Justine graduated in 2011, and though she trained in graphic design, her interests lie mainly in casting and sculpture. She now works for the UK’s second-most ubiquitous sculptor, Anish Kapoor, helping to produce his work in his South London studio. “This is my first job as a technician so it's all pretty different to anything I've done before,” she says. “I think working in a relatively dangerous environment, with a wide scope of tools and machinery has given me a huge advantage when it comes to realising my own projects. Not only in terms of what is achievable and how to do it but also time-keeping and having the confidence to start something ambitious. Even learning about post-production, so where the work goes, who takes it away and how; that influence has been just as important as the physical one.”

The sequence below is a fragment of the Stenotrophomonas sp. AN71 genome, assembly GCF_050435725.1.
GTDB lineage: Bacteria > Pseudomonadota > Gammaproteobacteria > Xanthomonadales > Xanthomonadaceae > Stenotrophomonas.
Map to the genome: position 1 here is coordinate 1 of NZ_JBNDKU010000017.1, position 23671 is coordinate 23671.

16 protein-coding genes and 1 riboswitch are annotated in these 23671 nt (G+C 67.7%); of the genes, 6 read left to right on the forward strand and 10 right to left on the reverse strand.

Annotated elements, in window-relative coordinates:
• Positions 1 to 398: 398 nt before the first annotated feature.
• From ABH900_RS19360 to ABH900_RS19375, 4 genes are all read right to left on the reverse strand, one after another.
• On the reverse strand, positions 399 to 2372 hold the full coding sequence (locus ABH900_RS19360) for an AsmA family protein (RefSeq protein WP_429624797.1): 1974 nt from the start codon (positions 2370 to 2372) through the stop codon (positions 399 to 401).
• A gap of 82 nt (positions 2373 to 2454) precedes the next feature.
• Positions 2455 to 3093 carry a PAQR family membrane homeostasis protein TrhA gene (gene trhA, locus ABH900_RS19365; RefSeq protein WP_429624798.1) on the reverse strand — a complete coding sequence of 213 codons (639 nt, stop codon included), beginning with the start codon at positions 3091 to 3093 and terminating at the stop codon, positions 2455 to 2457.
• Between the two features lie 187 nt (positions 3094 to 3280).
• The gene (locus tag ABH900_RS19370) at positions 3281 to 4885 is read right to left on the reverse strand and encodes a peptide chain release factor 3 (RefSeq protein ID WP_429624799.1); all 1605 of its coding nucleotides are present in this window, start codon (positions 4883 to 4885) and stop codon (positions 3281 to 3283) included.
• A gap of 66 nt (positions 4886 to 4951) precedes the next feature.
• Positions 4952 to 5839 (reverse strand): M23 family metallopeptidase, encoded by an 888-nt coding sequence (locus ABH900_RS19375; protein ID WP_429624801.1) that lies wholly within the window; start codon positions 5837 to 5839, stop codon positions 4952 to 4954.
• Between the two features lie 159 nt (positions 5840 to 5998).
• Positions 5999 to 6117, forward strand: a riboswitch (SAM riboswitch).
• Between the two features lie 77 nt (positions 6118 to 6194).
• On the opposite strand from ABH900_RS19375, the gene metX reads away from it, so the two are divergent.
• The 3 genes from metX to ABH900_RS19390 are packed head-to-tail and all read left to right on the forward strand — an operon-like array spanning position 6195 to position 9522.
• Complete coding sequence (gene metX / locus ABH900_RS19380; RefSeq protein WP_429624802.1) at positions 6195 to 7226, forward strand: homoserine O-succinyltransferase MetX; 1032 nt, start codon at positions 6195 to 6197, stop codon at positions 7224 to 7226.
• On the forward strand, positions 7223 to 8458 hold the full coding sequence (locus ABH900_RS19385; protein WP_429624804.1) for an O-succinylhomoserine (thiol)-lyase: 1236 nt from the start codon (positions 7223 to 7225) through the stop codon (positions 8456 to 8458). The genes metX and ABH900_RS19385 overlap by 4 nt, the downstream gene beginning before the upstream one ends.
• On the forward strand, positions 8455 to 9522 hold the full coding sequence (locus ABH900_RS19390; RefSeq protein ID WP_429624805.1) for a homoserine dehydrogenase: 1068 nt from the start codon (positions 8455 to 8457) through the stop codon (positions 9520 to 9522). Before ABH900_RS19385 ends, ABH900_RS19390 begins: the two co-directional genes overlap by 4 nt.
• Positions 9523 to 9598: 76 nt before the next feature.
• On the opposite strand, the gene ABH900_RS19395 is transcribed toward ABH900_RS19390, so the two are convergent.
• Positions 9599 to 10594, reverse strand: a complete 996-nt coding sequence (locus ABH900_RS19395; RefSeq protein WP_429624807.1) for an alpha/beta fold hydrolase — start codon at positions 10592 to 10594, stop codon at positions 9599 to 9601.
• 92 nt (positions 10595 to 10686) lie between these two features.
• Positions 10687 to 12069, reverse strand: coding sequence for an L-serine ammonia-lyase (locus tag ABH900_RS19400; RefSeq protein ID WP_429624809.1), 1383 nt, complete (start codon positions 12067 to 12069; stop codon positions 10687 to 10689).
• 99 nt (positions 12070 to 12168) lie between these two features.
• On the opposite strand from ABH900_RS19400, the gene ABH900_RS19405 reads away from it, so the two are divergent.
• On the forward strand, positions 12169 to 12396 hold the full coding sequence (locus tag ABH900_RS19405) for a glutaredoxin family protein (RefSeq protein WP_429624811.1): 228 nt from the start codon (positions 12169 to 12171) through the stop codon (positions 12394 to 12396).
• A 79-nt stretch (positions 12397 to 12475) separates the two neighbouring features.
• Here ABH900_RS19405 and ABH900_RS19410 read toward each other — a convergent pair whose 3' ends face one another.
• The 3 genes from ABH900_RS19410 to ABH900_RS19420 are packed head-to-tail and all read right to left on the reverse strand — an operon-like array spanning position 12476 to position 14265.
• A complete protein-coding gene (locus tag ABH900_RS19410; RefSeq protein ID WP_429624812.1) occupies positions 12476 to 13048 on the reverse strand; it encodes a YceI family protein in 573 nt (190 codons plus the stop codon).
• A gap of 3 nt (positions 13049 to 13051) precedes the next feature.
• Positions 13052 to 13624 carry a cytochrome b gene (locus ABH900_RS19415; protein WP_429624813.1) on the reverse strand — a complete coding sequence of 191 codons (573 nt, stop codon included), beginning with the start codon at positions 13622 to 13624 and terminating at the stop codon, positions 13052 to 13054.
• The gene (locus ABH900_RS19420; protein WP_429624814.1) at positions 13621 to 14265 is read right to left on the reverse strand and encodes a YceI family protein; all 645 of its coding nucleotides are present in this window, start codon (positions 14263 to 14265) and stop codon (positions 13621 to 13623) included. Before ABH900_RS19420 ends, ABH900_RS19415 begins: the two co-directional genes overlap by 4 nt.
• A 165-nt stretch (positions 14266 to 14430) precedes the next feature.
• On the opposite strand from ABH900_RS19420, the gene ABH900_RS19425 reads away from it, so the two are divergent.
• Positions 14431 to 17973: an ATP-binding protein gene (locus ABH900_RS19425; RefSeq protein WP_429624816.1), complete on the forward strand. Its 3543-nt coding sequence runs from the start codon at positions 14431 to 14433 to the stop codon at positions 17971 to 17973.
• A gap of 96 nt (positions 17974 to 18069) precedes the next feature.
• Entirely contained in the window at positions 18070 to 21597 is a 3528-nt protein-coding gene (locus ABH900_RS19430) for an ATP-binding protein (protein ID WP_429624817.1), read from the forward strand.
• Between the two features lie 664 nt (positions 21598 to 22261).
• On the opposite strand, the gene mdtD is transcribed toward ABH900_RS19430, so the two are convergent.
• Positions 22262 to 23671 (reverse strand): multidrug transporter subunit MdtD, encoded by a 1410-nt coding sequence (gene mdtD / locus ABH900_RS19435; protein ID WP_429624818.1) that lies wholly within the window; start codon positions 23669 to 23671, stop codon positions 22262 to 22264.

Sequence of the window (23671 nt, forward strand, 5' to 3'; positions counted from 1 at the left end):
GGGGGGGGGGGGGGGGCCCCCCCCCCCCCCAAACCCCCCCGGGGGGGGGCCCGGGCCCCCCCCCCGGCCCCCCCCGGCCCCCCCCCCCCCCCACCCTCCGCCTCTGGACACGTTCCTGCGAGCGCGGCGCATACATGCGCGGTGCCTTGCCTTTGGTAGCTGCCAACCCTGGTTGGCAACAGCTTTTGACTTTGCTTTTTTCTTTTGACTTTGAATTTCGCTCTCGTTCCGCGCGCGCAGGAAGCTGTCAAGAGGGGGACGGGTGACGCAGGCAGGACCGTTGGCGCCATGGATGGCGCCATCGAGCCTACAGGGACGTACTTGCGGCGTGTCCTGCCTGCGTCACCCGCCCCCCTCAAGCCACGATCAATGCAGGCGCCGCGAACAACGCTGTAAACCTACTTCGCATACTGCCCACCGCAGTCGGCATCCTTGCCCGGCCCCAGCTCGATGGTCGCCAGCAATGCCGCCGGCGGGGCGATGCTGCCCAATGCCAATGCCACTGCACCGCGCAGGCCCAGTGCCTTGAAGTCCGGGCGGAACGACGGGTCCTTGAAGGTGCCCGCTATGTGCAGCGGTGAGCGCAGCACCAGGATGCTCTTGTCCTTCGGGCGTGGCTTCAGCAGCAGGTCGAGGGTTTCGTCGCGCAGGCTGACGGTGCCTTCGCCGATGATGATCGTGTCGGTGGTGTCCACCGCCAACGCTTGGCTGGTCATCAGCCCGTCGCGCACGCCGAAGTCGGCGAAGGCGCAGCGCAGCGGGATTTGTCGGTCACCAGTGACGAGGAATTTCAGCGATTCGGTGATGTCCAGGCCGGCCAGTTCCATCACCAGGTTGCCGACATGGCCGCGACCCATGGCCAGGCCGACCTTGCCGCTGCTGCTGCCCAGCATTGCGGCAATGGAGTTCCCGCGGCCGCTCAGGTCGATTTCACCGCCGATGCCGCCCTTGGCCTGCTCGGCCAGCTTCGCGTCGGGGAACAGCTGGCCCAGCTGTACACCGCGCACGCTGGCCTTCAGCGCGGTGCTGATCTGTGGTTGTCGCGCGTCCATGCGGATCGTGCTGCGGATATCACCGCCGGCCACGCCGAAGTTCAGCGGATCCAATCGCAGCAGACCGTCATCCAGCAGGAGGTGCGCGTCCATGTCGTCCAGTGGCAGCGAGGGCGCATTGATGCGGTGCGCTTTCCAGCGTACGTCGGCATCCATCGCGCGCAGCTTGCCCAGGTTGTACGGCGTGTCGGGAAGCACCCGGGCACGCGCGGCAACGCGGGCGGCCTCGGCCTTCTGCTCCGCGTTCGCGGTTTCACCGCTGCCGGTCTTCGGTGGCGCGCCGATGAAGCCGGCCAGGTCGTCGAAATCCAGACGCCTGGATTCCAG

She seems to be in something of an ideal situation, in that she can earn enough through part-time employment, leaving her three or four days a week to concentrate on her own studio work. There’s nothing like a full-time job to put an end to any personal studio ambitions you may have, so having that treasured weekday free can be hugely important. Unless you’re Charles Bukowski and can use your mundane day job as source for a successful (if a little self destructive) alternative career, it seems that a balance between money coming in and time to concentrate on your own work is crucial. “Being full time would be completely exhausting,” says Justine. “The physically hard nature of the job can make doing a late night studio visit pretty tough.” Though it’s miles better than her last job, working for a small gallery: “The people I work with now are more like mentors, sharing their skills with you. I’ve found gallery working relationships much more hierarchical and intimidating, 'You can't talk to that person because they're so and so,' things like that. How can someone possibly have passion in a position when you go in bottom of the food chain, and are repeatedly told you are at bottom of the food chain and that you will remain there unpaid until further notice?”